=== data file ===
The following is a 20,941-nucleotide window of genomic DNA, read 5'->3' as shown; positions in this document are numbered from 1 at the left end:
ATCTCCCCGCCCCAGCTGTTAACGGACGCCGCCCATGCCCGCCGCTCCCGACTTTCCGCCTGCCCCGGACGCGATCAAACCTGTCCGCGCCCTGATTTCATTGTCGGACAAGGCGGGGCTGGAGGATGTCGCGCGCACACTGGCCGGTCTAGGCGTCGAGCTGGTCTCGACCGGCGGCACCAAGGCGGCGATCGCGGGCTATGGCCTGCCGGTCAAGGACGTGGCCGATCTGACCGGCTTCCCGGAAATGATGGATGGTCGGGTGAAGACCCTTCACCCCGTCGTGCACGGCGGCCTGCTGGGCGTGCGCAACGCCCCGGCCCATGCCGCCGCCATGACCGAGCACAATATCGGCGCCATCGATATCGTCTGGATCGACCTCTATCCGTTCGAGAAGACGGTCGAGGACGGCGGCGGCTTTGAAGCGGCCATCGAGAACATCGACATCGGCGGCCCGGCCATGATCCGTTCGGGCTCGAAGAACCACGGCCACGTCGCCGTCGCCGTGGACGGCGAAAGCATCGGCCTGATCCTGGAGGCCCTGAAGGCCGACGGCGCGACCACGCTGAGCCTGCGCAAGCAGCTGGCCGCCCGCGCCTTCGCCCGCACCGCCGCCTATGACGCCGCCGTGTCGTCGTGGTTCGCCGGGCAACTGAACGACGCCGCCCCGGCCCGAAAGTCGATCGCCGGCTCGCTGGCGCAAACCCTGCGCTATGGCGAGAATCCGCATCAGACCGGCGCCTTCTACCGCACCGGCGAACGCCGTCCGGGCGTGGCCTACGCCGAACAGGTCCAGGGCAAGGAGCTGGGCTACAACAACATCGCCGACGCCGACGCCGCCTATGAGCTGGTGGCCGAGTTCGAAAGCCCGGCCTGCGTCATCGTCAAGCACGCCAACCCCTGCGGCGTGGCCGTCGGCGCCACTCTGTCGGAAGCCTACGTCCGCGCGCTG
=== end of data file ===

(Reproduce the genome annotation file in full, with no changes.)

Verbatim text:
The following is a 20,941-nucleotide window of genomic DNA, read 5'->3' as shown; positions in this document are numbered from 1 at the left end:
ATCTCCCCGCCCCAGCTGTTAACGGACGCCGCCCATGCCCGCCGCTCCCGACTTTCCGCCTGCCCCGGACGCGATCAAACCTGTCCGCGCCCTGATTTCATTGTCGGACAAGGCGGGGCTGGAGGATGTCGCGCGCACACTGGCCGGTCTAGGCGTCGAGCTGGTCTCGACCGGCGGCACCAAGGCGGCGATCGCGGGCTATGGCCTGCCGGTCAAGGACGTGGCCGATCTGACCGGCTTCCCGGAAATGATGGATGGTCGGGTGAAGACCCTTCACCCCGTCGTGCACGGCGGCCTGCTGGGCGTGCGCAACGCCCCGGCCCATGCCGCCGCCATGACCGAGCACAATATCGGCGCCATCGATATCGTCTGGATCGACCTCTATCCGTTCGAGAAGACGGTCGAGGACGGCGGCGGCTTTGAAGCGGCCATCGAGAACATCGACATCGGCGGCCCGGCCATGATCCGTTCGGGCTCGAAGAACCACGGCCACGTCGCCGTCGCCGTGGACGGCGAAAGCATCGGCCTGATCCTGGAGGCCCTGAAGGCCGACGGCGCGACCACGCTGAGCCTGCGCAAGCAGCTGGCCGCCCGCGCCTTCGCCCGCACCGCCGCCTATGACGCCGCCGTGTCGTCGTGGTTCGCCGGGCAACTGAACGACGCCGCCCCGGCCCGAAAGTCGATCGCCGGCTCGCTGGCGCAAACCCTGCGCTATGGCGAGAATCCGCATCAGACCGGCGCCTTCTACCGCACCGGCGAACGCCGTCCGGGCGTGGCCTACGCCGAACAGGTCCAGGGCAAGGAGCTGGGCTACAACAACATCGCCGACGCCGACGCCGCCTATGAGCTGGTGGCCGAGTTCGAAAGCCCGGCCTGCGTCATCGTCAAGCACGCCAACCCCTGCGGCGTGGCCGTCGGCGCCACTCTGTCGGAAGCCTACGTCCGCGCGCTG